Starting JB’s trial

When I was in the hospital, working kept me going.  Most of my clients had no clue that I was in the hospital.  I didn’t want them to worry as I still had everything under control.  It kept me from losing focus on life.  It was like, be bummed about my situation or focus on the fact that I still have responsibilities and people who need me.

After 6 weeks in the hospital, I got back to court as soon as I could.  I think I was back in a courtroom 2 weeks after I got home.  I was right back at it, and it kept me alive.  (Not literally, just figuratively.)  There was only one client whose case I got off of because I didn’t think I could do enough for him.

JB was the one client I kept from my former employer.  My mentor.  The greatest defense attorney I have ever known.  He had passed away a year and 2 months prior to my becoming paralyzed.  And out of all the clients who asked to stay with me, I kept 1.  JB.  I had always felt a very maternal instinct to protect JB.  When I first met him, not many people were there for him.  He was practically estranged from any good influence in his life.  So I wanted to stay with him.  To protect him.  To save him.  It was a weird mix of wanting to help him and my one last remaining tie to my mentor.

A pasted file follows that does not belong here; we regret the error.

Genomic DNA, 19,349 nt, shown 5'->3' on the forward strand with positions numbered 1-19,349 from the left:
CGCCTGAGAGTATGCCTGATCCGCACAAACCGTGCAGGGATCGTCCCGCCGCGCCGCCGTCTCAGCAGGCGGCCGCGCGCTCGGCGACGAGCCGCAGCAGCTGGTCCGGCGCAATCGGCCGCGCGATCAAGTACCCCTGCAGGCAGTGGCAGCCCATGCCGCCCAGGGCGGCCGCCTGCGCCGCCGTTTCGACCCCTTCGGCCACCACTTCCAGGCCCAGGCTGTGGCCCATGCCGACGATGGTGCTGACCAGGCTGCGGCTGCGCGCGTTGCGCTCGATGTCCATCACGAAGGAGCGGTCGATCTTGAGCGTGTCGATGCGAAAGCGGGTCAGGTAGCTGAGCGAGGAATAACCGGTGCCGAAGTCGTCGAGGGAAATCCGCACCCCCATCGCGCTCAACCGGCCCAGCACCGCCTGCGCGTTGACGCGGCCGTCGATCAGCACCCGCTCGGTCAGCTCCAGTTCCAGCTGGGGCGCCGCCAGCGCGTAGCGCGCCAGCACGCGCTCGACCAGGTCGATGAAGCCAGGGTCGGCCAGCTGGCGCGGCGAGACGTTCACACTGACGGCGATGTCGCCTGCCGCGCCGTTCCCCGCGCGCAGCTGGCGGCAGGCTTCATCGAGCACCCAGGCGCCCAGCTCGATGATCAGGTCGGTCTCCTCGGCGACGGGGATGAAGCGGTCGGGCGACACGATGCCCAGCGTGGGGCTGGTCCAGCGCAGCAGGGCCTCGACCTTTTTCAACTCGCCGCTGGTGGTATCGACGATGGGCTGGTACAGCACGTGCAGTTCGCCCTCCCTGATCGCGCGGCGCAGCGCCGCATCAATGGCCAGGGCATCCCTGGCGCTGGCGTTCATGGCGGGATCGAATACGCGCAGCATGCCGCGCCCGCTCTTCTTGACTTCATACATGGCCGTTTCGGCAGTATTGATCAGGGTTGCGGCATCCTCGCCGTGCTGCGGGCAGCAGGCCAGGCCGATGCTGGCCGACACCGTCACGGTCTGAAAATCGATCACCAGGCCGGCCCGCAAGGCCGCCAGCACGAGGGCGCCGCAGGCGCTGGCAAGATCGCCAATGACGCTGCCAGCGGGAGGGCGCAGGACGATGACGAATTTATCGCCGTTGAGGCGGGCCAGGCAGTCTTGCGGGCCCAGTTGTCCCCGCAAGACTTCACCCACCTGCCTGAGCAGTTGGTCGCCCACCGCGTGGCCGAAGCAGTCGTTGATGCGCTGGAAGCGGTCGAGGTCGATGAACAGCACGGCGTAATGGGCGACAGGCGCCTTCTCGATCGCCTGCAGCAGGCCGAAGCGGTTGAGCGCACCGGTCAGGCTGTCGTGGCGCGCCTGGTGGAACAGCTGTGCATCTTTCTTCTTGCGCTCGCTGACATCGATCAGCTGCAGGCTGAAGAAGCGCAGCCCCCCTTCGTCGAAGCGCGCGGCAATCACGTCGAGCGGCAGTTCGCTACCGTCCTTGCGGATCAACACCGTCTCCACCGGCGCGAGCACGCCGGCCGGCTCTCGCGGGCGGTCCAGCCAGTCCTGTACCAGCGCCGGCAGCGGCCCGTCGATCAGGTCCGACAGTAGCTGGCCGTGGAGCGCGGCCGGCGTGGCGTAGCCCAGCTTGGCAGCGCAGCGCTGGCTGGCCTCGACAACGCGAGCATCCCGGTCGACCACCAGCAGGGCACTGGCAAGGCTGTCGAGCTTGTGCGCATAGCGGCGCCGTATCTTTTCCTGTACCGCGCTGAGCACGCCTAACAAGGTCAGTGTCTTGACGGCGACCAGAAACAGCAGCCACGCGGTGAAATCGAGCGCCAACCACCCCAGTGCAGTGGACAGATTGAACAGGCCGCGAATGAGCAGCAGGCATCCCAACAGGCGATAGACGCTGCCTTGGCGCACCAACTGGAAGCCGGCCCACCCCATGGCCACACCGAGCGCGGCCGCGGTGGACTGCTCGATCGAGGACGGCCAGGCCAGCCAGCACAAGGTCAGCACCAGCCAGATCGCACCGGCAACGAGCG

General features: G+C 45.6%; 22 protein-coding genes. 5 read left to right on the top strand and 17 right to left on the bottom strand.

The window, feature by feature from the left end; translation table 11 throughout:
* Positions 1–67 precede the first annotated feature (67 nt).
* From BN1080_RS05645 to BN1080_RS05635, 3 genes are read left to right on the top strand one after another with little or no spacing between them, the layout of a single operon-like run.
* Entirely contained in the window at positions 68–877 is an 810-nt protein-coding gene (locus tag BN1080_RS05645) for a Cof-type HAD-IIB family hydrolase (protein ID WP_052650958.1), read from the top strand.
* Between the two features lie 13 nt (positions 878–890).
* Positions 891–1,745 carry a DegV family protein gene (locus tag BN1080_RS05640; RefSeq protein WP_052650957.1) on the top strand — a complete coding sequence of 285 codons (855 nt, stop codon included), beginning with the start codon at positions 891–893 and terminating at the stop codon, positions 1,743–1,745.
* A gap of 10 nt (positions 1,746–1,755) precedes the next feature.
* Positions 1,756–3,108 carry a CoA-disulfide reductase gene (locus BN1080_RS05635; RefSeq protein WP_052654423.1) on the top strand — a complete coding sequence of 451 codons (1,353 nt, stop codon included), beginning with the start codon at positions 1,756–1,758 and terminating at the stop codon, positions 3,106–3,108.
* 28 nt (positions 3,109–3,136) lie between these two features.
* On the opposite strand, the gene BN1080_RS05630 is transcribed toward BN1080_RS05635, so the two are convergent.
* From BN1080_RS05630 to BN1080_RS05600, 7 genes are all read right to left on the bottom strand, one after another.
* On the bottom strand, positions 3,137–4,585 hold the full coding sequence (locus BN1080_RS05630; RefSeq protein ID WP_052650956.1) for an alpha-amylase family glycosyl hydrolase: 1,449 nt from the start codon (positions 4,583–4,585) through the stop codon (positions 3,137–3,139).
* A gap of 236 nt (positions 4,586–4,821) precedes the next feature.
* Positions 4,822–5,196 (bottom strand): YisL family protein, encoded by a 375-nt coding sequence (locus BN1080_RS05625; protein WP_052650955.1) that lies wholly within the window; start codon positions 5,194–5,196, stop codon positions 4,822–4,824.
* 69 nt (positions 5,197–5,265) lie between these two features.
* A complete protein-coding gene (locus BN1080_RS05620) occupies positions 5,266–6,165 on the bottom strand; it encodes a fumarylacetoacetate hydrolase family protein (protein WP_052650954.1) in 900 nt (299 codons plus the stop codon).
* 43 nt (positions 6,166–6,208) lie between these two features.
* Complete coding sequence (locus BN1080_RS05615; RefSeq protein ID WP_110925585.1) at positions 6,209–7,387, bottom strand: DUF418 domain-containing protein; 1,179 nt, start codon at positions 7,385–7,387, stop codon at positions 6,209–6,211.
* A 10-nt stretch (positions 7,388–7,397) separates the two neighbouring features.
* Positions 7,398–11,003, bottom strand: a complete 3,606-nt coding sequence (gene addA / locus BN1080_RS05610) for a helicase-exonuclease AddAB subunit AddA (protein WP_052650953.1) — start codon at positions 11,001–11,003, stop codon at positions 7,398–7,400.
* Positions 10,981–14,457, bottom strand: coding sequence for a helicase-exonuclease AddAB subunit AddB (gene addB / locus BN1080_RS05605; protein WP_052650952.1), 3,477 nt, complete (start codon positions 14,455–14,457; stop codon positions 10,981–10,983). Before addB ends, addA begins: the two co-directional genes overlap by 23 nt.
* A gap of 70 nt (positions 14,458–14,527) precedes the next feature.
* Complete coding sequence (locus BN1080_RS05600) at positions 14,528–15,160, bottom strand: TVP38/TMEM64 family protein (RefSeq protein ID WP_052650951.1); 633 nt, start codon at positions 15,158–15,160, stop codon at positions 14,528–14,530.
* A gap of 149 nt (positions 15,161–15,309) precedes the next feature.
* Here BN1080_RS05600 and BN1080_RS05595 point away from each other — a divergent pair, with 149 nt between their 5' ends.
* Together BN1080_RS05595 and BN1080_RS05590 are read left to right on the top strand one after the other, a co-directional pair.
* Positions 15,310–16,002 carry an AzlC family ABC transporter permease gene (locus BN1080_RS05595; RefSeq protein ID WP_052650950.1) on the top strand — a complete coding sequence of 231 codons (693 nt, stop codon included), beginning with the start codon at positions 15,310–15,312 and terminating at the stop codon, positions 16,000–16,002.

After I ended up in the wheelchair, I suffered anxiety that I wouldn’t be able to do enough for him.  How could I be an effective voice in trial when I could barely even hold my body upright (I was pretty weak in the beginning).  I am not a confident person by nature.  If I seem it, then it’s a pretty good front.  I second guess everything, which is why I thrive on constant validation.  The difference between his case and my other cases is that I knew the other cases wouldn’t be going to trial right away.  And I was confident that I would get stronger and even start walking again soon.  But JB’s case was almost 2 years old and would be pushed to trial quickly.  I felt like I was abandoning him, but I had to hand him over to the public defender’s office.  I felt it was in his best interest.